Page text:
Drawback of Composite Prior to RCT

A 72-year-old lady has a deep cervical defect of the tooth #12 (Fig.1 ^) associated with buccal apical fistula (*) and periapical radiolucency (Fig.2 *).  To prevent bleach leakage during root canal therapy (RCT), composite is used to repair the defect (Fig.3 (CT coronal section) C) prior to access.  The buccal canal is not located probably due its own or iatrogenic (due to composite) obliteration.  After thorough debridement of the lingual canal, Calcium Hydroxide paste is placed (*). 

A month later, the fistula disappears (Fig.5).  Effort is exerted without success to find the obliterated canal, including increasing access and removing the portion of composite which may block the opening of the canal.  RCT is finished.  Two months postop, the patient returns for prophy.  She remains asymptomatic.  There is no recurrent infection.  Seven months post RCT, periapical radiolucency seems to have disappeared (Fig.6), whereas the fistula does not recur (Fig.7).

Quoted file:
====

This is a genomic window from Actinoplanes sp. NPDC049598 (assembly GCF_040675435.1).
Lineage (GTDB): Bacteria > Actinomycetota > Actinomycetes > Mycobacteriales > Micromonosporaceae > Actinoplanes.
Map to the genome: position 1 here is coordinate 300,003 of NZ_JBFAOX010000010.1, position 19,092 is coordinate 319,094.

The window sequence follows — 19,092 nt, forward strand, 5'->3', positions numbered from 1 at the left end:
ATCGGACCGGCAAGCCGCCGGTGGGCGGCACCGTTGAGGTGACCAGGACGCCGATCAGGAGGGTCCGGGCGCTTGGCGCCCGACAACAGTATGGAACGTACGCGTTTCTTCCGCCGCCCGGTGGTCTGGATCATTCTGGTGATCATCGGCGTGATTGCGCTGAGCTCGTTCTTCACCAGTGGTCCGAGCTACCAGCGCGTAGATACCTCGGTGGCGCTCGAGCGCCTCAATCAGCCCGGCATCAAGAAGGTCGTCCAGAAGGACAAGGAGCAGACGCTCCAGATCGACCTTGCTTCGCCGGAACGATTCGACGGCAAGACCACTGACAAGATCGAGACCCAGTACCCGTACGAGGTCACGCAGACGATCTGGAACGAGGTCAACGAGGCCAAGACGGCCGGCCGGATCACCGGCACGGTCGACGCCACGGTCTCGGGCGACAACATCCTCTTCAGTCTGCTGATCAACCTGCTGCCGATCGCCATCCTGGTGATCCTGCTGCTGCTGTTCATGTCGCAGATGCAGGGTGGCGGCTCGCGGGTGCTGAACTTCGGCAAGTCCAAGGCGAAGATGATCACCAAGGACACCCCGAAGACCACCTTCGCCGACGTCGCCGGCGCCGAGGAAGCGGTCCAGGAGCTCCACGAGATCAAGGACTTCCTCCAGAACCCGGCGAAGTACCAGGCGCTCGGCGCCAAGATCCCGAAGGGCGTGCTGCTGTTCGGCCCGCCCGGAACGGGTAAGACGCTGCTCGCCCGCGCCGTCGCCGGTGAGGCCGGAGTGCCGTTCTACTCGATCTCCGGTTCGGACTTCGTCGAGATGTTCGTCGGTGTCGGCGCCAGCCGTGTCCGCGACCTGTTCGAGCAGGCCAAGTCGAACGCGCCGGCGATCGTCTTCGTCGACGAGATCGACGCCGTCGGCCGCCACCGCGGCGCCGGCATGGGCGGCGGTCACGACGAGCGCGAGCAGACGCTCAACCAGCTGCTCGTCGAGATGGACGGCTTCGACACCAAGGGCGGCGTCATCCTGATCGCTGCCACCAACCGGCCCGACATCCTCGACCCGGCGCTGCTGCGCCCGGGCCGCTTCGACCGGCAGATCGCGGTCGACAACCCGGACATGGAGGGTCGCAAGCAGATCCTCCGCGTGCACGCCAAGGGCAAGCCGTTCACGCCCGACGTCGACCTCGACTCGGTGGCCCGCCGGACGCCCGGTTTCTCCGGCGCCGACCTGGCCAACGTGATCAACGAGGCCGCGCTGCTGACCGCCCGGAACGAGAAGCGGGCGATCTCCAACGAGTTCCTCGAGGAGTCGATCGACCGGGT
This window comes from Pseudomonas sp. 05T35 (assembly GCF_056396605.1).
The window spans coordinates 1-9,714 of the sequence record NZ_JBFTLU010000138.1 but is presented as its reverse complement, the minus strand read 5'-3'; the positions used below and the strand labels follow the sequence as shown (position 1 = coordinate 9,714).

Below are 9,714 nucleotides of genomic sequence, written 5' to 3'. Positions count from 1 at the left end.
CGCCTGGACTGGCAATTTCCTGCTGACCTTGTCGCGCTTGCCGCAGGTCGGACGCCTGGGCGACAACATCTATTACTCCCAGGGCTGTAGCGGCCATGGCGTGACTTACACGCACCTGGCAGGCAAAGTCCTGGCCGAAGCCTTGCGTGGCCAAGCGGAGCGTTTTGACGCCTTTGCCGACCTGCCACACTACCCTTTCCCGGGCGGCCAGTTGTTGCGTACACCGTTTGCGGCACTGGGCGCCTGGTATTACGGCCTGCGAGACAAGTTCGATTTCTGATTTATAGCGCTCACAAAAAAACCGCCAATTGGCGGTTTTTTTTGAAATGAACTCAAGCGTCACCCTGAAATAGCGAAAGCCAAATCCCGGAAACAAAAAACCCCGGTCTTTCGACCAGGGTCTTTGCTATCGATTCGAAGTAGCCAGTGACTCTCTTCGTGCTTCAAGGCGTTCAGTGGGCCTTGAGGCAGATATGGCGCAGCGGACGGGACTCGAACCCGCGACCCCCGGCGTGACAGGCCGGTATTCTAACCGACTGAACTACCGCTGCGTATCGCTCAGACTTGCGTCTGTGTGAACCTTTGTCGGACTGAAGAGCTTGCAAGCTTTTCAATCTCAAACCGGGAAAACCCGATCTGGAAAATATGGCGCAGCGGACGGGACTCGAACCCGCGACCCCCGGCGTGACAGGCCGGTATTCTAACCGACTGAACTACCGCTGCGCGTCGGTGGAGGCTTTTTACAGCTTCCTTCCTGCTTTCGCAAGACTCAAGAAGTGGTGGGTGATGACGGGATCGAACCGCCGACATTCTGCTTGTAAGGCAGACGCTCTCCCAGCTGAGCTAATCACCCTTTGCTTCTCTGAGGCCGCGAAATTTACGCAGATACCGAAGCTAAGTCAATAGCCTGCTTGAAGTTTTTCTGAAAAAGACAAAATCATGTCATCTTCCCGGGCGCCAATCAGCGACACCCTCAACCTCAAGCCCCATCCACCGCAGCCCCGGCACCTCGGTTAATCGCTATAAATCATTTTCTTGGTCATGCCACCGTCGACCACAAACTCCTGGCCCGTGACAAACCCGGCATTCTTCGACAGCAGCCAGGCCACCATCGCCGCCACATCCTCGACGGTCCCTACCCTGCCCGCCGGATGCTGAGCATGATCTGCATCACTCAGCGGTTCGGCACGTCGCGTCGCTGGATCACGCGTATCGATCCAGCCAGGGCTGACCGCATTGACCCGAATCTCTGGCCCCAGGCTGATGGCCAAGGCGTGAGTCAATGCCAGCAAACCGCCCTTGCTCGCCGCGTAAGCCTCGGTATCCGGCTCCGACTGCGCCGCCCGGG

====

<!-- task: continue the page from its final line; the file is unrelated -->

Anyway, to get the best chance of success of RCT, definitive restoration should be delayed.

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Xin Wei, DDS, PhD, MS 1st edition 11/23/2014, last revision 04/13/2015